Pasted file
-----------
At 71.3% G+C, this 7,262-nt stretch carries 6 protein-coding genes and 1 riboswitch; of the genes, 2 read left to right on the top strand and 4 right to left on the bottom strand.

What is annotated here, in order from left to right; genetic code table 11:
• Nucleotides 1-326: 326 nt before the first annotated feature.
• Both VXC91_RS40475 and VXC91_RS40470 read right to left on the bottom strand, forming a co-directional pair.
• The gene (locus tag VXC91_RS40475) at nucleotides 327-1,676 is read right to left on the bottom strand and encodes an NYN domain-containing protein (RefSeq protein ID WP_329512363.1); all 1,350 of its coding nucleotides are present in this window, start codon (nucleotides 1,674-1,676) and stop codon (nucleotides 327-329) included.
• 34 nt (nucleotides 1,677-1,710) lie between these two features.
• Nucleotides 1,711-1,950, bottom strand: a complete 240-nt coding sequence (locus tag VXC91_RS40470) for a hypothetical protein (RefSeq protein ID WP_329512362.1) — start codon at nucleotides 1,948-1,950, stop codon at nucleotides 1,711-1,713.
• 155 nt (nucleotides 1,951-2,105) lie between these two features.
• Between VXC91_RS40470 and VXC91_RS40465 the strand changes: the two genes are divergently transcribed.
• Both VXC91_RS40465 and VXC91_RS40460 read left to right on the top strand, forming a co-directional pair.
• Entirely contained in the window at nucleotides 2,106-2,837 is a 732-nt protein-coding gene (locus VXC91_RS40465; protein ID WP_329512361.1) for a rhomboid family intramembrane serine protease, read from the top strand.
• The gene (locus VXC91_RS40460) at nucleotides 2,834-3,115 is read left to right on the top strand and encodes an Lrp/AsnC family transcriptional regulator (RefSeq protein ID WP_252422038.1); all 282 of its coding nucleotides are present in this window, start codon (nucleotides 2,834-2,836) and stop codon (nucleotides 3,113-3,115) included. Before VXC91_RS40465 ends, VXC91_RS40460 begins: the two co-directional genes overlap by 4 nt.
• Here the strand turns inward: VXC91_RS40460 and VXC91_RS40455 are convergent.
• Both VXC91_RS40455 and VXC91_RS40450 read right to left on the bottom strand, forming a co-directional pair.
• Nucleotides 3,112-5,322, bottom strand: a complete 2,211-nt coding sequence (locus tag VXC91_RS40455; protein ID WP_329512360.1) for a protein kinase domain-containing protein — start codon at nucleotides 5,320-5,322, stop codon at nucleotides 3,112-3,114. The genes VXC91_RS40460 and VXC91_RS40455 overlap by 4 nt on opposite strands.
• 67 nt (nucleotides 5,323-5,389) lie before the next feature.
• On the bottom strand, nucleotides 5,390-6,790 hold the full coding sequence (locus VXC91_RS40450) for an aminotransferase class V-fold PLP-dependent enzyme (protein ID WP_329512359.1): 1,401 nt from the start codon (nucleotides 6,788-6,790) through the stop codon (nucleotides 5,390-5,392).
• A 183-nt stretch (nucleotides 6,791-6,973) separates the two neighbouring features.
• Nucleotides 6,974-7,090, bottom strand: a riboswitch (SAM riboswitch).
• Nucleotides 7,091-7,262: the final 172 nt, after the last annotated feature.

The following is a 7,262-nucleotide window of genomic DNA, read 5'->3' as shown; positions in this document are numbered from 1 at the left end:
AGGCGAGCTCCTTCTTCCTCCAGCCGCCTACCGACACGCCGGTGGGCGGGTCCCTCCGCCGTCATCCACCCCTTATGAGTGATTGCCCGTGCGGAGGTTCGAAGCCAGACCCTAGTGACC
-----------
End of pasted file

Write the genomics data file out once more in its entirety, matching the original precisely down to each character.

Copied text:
At 71.3% G+C, this 7,262-nt stretch carries 6 protein-coding genes and 1 riboswitch; of the genes, 2 read left to right on the top strand and 4 right to left on the bottom strand.

What is annotated here, in order from left to right; genetic code table 11:
• Nucleotides 1-326: 326 nt before the first annotated feature.
• Both VXC91_RS40475 and VXC91_RS40470 read right to left on the bottom strand, forming a co-directional pair.
• The gene (locus tag VXC91_RS40475) at nucleotides 327-1,676 is read right to left on the bottom strand and encodes an NYN domain-containing protein (RefSeq protein ID WP_329512363.1); all 1,350 of its coding nucleotides are present in this window, start codon (nucleotides 1,674-1,676) and stop codon (nucleotides 327-329) included.
• 34 nt (nucleotides 1,677-1,710) lie between these two features.
• Nucleotides 1,711-1,950, bottom strand: a complete 240-nt coding sequence (locus tag VXC91_RS40470) for a hypothetical protein (RefSeq protein ID WP_329512362.1) — start codon at nucleotides 1,948-1,950, stop codon at nucleotides 1,711-1,713.
• 155 nt (nucleotides 1,951-2,105) lie between these two features.
• Between VXC91_RS40470 and VXC91_RS40465 the strand changes: the two genes are divergently transcribed.
• Both VXC91_RS40465 and VXC91_RS40460 read left to right on the top strand, forming a co-directional pair.
• Entirely contained in the window at nucleotides 2,106-2,837 is a 732-nt protein-coding gene (locus VXC91_RS40465; protein ID WP_329512361.1) for a rhomboid family intramembrane serine protease, read from the top strand.
• The gene (locus VXC91_RS40460) at nucleotides 2,834-3,115 is read left to right on the top strand and encodes an Lrp/AsnC family transcriptional regulator (RefSeq protein ID WP_252422038.1); all 282 of its coding nucleotides are present in this window, start codon (nucleotides 2,834-2,836) and stop codon (nucleotides 3,113-3,115) included. Before VXC91_RS40465 ends, VXC91_RS40460 begins: the two co-directional genes overlap by 4 nt.
• Here the strand turns inward: VXC91_RS40460 and VXC91_RS40455 are convergent.
• Both VXC91_RS40455 and VXC91_RS40450 read right to left on the bottom strand, forming a co-directional pair.
• Nucleotides 3,112-5,322, bottom strand: a complete 2,211-nt coding sequence (locus tag VXC91_RS40455; protein ID WP_329512360.1) for a protein kinase domain-containing protein — start codon at nucleotides 5,320-5,322, stop codon at nucleotides 3,112-3,114. The genes VXC91_RS40460 and VXC91_RS40455 overlap by 4 nt on opposite strands.
• 67 nt (nucleotides 5,323-5,389) lie before the next feature.
• On the bottom strand, nucleotides 5,390-6,790 hold the full coding sequence (locus VXC91_RS40450) for an aminotransferase class V-fold PLP-dependent enzyme (protein ID WP_329512359.1): 1,401 nt from the start codon (nucleotides 6,788-6,790) through the stop codon (nucleotides 5,390-5,392).
• A 183-nt stretch (nucleotides 6,791-6,973) separates the two neighbouring features.
• Nucleotides 6,974-7,090, bottom strand: a riboswitch (SAM riboswitch).
• Nucleotides 7,091-7,262: the final 172 nt, after the last annotated feature.

The following is a 7,262-nucleotide window of genomic DNA, read 5'->3' as shown; positions in this document are numbered from 1 at the left end:
AGGCGAGCTCCTTCTTCCTCCAGCCGCCTACCGACACGCCGGTGGGCGGGTCCCTCCGCCGTCATCCACCCCTTATGAGTGATTGCCCGTGCGGAGGTTCGAAGCCAGACCCTAGTGACC